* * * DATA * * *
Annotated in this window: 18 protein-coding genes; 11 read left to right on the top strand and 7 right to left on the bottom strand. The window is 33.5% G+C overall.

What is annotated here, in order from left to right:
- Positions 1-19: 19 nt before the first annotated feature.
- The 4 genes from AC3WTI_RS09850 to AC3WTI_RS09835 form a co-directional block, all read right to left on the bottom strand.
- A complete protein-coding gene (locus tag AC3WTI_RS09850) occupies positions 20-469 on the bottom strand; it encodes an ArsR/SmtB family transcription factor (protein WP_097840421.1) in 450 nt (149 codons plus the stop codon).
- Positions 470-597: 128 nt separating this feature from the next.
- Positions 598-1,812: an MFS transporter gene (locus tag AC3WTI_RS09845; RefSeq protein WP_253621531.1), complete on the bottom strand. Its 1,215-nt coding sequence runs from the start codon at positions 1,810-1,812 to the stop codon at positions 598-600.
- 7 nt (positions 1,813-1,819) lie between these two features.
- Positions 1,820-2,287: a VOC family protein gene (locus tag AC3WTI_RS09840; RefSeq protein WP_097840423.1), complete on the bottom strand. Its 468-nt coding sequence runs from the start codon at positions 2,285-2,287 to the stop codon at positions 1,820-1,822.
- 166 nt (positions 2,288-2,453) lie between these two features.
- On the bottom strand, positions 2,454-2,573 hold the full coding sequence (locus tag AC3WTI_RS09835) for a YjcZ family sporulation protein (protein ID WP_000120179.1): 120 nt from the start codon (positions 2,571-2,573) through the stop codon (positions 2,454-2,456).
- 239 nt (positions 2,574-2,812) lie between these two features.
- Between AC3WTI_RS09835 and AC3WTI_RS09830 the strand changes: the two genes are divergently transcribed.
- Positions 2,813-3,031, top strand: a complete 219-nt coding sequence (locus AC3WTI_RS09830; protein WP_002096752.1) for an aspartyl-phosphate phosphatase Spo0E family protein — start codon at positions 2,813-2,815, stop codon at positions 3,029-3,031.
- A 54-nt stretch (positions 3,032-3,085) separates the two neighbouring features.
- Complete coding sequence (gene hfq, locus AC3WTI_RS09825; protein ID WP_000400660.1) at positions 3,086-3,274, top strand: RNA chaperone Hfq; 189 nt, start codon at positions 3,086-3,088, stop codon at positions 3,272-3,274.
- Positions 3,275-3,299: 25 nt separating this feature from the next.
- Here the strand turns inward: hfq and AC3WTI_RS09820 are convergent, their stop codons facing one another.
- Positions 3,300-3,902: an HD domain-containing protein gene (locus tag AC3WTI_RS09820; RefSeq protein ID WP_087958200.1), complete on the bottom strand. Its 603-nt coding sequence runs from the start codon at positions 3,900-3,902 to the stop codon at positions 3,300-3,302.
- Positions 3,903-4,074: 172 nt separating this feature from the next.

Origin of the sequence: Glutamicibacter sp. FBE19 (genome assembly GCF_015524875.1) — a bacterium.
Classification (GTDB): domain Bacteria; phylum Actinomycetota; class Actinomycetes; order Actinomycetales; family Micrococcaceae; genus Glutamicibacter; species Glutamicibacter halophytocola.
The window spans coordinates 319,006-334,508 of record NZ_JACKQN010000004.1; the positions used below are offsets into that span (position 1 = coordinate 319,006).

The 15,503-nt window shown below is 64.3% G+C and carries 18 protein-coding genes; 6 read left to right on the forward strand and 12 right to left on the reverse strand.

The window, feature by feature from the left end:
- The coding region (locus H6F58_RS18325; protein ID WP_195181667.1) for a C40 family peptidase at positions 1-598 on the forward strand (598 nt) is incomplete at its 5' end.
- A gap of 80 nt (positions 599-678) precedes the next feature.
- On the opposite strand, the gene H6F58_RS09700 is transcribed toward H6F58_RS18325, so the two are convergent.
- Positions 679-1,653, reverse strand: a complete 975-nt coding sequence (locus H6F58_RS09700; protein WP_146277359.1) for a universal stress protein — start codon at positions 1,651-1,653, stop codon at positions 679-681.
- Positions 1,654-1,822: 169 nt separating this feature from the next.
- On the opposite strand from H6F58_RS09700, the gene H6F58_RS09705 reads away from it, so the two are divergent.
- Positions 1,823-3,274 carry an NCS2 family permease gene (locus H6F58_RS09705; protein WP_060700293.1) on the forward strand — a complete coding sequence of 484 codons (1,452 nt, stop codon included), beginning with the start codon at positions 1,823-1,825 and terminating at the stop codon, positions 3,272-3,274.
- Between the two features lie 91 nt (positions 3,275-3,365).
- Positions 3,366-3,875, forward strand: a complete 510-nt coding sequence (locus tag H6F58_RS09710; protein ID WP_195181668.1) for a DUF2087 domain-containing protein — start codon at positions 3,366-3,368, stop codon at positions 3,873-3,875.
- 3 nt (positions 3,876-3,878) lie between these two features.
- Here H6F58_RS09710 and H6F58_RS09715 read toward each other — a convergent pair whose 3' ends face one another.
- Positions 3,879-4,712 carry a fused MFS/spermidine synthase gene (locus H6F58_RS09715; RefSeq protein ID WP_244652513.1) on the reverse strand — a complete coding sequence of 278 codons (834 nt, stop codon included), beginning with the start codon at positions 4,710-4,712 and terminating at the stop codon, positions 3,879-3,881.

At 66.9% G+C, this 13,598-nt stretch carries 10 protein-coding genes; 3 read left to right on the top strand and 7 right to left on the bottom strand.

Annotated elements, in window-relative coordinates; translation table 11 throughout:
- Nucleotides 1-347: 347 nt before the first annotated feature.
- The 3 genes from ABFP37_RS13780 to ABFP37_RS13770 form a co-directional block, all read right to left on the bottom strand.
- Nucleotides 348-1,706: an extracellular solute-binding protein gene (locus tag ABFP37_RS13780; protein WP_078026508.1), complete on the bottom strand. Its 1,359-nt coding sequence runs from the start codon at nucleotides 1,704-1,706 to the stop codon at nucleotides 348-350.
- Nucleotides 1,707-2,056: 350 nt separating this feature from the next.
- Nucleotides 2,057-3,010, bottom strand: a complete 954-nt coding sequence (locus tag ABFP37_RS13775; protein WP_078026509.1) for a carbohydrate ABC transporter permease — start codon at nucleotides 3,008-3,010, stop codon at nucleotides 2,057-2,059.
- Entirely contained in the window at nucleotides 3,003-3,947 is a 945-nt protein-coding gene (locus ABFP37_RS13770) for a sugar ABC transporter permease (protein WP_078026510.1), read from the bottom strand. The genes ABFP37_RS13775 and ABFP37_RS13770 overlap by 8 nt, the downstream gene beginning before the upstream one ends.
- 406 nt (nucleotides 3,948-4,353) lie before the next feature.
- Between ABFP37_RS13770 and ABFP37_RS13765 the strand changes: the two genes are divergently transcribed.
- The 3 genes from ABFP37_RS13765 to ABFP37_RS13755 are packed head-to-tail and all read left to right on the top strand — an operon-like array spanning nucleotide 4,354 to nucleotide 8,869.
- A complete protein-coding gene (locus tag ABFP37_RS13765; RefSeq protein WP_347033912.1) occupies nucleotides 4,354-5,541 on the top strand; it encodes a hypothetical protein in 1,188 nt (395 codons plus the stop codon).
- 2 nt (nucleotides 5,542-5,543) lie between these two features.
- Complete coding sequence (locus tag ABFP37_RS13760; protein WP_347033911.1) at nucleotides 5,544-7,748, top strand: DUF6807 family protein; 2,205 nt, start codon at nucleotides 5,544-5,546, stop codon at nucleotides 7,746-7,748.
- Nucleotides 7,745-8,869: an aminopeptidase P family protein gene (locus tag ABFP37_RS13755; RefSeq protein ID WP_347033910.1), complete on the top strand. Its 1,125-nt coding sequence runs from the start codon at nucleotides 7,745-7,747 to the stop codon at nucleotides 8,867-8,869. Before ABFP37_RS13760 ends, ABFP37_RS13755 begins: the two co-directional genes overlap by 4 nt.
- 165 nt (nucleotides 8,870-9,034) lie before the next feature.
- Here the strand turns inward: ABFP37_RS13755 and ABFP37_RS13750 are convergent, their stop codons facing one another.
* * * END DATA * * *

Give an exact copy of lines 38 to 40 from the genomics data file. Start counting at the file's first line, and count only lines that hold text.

At 66.9% G+C, this 13,598-nt stretch carries 10 protein-coding genes; 3 read left to right on the top strand and 7 right to left on the bottom strand.

Annotated elements, in window-relative coordinates; translation table 11 throughout:
- Nucleotides 1-347: 347 nt before the first annotated feature.